This is mostly down to jealousy. I'm at university now, so I've met many talented people, violin players, guitar players, piano, saxophone, etc. The sportsmen with their great level of physical fitness, the schollars with vast amounts of knowlege. What can I pass on to other people, apart from 'Watch out for the snakes on level 6!'?
This train of "what-if" thoughts is not at all uncommon, and trust me it is not at all limited to nerds or people who play video games. Ask those talented musicians if they've ever thought about what their life could be like if they'd never gotten seriously into their instruments, I guarantee a lot of them regret it or think "what-if" about it daily. The same goes for a lot of people who are studying for advanced degrees and athletes, we all wonder what we could've been if we'd taken that other path.

The real truth is that just like every other part of life, the key is moderation and well-roundedness. This is why parents need to limit things like video games, and ensure that they at least experience things like team sports, academic competitions and reading. Once you get old enough, you find what you really love to do and try to turn it into a career. If that fails, you find something you can tolerate and do your hobbies in your free time. Though it still remains a challenge to keep it all in moderation, some things can swallow you whole if you're not careful (I'm lookin' at you, WoW!)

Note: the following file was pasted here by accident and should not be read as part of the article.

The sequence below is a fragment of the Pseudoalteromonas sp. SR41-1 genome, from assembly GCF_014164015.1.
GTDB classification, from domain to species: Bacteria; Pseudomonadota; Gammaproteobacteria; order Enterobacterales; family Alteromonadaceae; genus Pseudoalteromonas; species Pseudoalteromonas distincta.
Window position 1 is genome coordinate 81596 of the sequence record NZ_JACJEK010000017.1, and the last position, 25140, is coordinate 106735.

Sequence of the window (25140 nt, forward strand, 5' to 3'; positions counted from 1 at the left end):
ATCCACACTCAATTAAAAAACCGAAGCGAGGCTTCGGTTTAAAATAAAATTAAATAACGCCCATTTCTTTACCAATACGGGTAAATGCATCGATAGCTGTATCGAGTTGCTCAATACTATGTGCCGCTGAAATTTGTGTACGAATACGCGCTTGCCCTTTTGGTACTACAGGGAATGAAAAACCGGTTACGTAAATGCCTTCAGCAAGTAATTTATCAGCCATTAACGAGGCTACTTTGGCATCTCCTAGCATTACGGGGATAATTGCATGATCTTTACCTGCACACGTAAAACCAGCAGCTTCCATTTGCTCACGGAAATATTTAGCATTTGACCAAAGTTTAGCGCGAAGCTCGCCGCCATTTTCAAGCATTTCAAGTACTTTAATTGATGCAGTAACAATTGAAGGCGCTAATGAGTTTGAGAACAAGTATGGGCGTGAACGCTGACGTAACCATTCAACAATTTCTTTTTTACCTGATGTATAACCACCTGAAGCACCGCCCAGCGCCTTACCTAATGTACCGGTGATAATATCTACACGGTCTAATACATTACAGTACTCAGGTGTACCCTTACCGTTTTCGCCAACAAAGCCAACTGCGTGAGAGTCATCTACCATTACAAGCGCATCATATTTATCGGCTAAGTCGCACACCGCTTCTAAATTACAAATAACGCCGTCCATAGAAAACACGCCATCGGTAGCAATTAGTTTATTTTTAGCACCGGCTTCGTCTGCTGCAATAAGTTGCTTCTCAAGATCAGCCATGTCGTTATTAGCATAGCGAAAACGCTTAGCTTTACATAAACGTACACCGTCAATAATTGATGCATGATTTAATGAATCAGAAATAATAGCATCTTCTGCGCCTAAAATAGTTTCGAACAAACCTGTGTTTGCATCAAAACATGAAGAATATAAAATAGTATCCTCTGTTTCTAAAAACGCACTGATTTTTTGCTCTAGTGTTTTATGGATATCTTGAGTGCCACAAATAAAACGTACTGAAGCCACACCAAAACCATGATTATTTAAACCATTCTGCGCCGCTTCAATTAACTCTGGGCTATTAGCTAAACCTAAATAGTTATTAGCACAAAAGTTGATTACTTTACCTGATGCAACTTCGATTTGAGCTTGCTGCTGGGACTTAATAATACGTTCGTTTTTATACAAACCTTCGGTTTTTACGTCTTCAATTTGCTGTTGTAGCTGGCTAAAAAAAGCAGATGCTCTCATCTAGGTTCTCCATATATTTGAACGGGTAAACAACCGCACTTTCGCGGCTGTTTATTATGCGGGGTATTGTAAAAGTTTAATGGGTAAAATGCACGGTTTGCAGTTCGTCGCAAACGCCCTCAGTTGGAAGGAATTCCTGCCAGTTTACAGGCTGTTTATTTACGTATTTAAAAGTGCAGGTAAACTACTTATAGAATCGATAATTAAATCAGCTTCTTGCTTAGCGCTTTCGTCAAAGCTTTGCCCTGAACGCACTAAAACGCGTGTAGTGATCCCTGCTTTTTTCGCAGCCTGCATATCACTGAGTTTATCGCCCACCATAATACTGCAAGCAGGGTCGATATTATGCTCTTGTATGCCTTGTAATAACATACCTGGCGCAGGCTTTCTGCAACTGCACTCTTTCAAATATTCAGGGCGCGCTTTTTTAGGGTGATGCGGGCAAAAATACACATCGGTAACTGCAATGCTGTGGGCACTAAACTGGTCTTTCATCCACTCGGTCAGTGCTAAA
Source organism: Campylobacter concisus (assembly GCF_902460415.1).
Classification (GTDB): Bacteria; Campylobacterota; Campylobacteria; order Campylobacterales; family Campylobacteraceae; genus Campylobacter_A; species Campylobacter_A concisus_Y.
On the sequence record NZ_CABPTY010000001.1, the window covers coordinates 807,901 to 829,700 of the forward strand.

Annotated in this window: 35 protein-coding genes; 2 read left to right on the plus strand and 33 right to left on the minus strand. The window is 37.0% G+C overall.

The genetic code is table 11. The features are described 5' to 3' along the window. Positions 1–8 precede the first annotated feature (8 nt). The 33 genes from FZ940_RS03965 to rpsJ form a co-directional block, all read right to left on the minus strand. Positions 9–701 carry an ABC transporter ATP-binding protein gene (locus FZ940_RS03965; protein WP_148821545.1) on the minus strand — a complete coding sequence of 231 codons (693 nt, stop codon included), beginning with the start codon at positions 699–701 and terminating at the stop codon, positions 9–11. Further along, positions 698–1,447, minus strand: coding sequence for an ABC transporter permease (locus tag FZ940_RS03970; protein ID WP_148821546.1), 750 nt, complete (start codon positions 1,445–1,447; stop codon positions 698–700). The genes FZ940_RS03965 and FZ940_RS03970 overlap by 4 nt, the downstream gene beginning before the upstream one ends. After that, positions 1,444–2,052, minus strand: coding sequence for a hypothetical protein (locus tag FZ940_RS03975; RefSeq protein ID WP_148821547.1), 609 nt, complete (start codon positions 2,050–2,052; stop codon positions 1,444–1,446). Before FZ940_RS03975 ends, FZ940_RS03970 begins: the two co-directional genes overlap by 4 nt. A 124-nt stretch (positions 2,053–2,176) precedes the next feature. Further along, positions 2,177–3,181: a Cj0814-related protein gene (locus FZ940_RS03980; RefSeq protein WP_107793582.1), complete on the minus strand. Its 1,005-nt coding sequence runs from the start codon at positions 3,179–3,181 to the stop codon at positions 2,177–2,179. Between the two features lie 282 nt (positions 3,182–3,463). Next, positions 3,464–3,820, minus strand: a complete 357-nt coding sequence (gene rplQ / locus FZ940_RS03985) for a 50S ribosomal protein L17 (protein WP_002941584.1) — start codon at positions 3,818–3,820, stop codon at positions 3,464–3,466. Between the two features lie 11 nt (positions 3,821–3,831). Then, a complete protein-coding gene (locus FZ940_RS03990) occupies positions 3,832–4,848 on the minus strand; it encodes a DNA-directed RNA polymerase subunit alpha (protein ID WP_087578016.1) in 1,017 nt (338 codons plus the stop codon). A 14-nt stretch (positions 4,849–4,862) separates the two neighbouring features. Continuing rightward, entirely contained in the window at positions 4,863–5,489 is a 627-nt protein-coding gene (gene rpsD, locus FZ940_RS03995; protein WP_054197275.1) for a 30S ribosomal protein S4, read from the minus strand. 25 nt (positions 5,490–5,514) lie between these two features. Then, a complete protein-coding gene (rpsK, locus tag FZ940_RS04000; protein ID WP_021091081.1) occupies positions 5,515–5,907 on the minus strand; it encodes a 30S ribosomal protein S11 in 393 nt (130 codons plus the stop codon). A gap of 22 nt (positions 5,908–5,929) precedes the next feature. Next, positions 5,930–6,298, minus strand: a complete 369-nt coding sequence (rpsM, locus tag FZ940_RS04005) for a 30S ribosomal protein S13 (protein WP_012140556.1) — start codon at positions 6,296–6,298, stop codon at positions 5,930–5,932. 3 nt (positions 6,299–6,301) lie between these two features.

edit: Wow I fucked that post up. Fixed now..
 

Sgt Doom

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Meh, for me gaming didn't cause my current social situation, but rather gave me something to do when socialising wasn't a viable option. Had been introduced to gaming when I was 8, but didn't become something I did very frequently until I started getting bullied from around 11 to 16. It's been continuing under it's own steam pretty much since.
 

Erana

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So, if I hadn't gotten an n64, I would have graduated from college at sixteen instead?
As previously stated, overuse and obsession is a hazard with any passtime. As long as you teach your child self-control, there's no problem with their playing video games. Of course, I typically use video games as a substitute for other media, like television or internet time, where other people view it as a supplement.
 

Worgen

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Whatever, just wash your hands.
well it comes down to, you can have all the success in the world if you work hard enough, but at what point do you live for the enjoyment of life instead of just working?
 

Dexiro

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Just like the violence argument, it depends on the kid. Some kids are the type that will be addicted to games and give up their social life for them, personally i think those kids should only be allowed to play games in moderation.